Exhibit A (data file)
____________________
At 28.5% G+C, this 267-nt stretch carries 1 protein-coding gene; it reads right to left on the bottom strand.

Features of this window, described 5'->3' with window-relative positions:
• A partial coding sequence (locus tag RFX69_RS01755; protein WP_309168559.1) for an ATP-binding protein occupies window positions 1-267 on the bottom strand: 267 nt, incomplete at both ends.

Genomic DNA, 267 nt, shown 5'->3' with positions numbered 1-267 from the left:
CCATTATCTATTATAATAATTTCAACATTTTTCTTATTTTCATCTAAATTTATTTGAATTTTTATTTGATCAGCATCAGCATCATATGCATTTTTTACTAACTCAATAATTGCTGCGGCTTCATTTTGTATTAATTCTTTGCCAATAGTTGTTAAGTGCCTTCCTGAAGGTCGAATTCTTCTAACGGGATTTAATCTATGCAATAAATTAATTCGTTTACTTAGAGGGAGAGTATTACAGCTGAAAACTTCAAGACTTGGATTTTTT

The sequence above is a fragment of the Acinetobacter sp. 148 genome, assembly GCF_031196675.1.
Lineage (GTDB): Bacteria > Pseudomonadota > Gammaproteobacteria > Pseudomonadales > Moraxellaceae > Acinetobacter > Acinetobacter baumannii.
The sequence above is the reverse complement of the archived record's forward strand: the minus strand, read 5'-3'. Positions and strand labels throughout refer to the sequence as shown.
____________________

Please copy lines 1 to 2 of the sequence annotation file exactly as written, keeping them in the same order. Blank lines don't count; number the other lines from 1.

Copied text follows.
At 28.5% G+C, this 267-nt stretch carries 1 protein-coding gene; it reads right to left on the bottom strand.

Features of this window, described 5'->3' with window-relative positions: